Reader Mailbag: Summer Vacation

What’s inside? Here are the questions answered in today’s reader mailbag, boiled down to five word summaries. Click on the number to jump straight down to the question.
1. Helping new college graduate
2. Constant complaints
3. The value of trade school
4. Lessons for children
5. Lending Club thoughts
6. Selling off part of collection
7. Finance merging question
8. Rising property values?
9. Shifting mortgage rates
10. Privacy worries

Our children have started summer vacation, which means that the house is now a lot noisier and active during the day than it once was.

My children also have a strong tendency to go find Dad every fifteen minutes or so to show me their latest art, the thing they found in the yard, some new idea they had, or something else.

Often, during the summer on days when Sarah is also off of work, I tend to head to a library or somewhere else to work, as it’s quieter and less distracting.

Q1: Helping new college graduate
My 25 year old son graduated from a state school with a degree in English Lit. Unable to locate a job here in the Northeast, he moved to a city down south and is working at a coffee shop. He is able to manage his monthly expenses but is not saving any money for the future. I would like to help with that and can afford about one hundred dollars per month. Am I best off putting the money in a regular bank account so that when he decides to relocate, he has some funds to start off with? Or should I put it in a Roth account? Or just send him one hundred dollars per month to help with his expenses?

– Sandra

If you’re going to do this, you want to do it in a way that doesn’t interfere with his daily expenses. Your best bet is probably to start a Roth IRA for him. Do it quietly and contribute to it on your own.

When he finds work that enables him to start making financial progress, turn the Roth completely over to him.

You need to be very careful when doing this kind of “economic outpatient” treatment of children. They can grow to expect it and that’s a bad position for them – and you – to be in.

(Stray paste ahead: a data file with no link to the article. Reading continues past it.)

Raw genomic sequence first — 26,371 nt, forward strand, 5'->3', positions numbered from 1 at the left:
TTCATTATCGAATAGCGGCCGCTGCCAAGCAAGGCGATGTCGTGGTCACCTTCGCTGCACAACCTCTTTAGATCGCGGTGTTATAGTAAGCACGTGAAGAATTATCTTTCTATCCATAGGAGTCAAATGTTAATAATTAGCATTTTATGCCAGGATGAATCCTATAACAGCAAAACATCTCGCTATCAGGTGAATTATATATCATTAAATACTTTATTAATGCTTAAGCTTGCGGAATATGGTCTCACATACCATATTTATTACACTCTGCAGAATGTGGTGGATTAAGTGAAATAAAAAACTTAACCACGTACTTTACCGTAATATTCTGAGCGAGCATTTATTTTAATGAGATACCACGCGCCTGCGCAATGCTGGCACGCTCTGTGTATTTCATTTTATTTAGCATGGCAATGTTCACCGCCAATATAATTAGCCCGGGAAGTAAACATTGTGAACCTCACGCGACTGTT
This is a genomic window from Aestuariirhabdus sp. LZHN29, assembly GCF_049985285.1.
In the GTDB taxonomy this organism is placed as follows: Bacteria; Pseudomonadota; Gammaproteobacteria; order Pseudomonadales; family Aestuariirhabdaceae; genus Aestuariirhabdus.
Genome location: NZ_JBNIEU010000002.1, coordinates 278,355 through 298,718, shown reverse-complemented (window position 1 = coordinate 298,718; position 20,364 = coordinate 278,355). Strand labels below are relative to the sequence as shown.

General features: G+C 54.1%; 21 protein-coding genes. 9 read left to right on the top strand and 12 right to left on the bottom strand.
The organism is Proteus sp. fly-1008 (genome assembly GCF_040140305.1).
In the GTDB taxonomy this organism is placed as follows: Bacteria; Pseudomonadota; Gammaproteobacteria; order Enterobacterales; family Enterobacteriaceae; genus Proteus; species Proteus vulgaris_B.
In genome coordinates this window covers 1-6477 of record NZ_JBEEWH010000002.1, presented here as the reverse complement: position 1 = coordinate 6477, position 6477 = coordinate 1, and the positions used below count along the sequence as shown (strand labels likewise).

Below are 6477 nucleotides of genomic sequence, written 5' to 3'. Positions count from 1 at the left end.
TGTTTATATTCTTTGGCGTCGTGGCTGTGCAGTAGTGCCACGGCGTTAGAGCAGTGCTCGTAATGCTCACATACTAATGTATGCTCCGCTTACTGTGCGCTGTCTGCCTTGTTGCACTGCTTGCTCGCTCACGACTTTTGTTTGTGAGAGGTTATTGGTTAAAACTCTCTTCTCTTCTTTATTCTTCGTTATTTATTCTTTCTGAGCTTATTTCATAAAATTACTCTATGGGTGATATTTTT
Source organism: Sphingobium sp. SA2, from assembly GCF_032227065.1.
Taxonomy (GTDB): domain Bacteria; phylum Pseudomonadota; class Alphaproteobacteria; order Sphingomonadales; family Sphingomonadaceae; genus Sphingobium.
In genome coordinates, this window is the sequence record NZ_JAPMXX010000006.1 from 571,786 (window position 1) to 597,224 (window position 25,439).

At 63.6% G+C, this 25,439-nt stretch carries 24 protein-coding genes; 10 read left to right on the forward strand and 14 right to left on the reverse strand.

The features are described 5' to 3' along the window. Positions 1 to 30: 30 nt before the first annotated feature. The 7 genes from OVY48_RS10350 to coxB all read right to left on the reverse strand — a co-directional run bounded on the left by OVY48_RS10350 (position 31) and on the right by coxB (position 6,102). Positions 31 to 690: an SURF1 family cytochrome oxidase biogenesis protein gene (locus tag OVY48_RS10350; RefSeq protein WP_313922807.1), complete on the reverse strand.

Q2: Constant complaints
My husband and I decided to try to turn our financial situation around thanks to much of the advice on your website. It has gone well over these past few months with only one problem: my husband constantly complains about every little thing we used to spend our money on and now do not. So far, my best route is to just say nothing because if I try to discuss it we wind up in an argument.

– Kelly

My guess would be that he’s at least reasonably committed to the plan, but he’s missing a lot of the little perks and complaining is his vent.

If I were you, I’d ignore it and treat it as his way of blowing off steam.

Instead, I’d focus on the good things you’re doing now. It may take time, but those new things will gradually push away the desire for the old.

Q3: The value of trade school
I saw this video on YouTube of Mike Rowe speaking to the Commerce, Science, and Transportation Committee back in May of 2011 (link included). His reason for being there is to talk about the lack of people in the trade skills professions for two reasons. One is because of the push in society for kids to go to college and not to a trade school. And the second is that the people that are in the different trade skill professions are retiring and have nobody to apprentice and replace them.

– Leon

I agree completely with this video. There are many, many professions out there that are understaffed with quality workers because everyone just assumes that the best thing for their child to do after graduation is to head to college.

There are many, many people who would make great electricians, carpenters, plumbers, and so on who are pushed into going to a four year school and end up struggling to fit into a major that’s not right for them.

Trade school should always be a strong consideration for anyone graduating high school.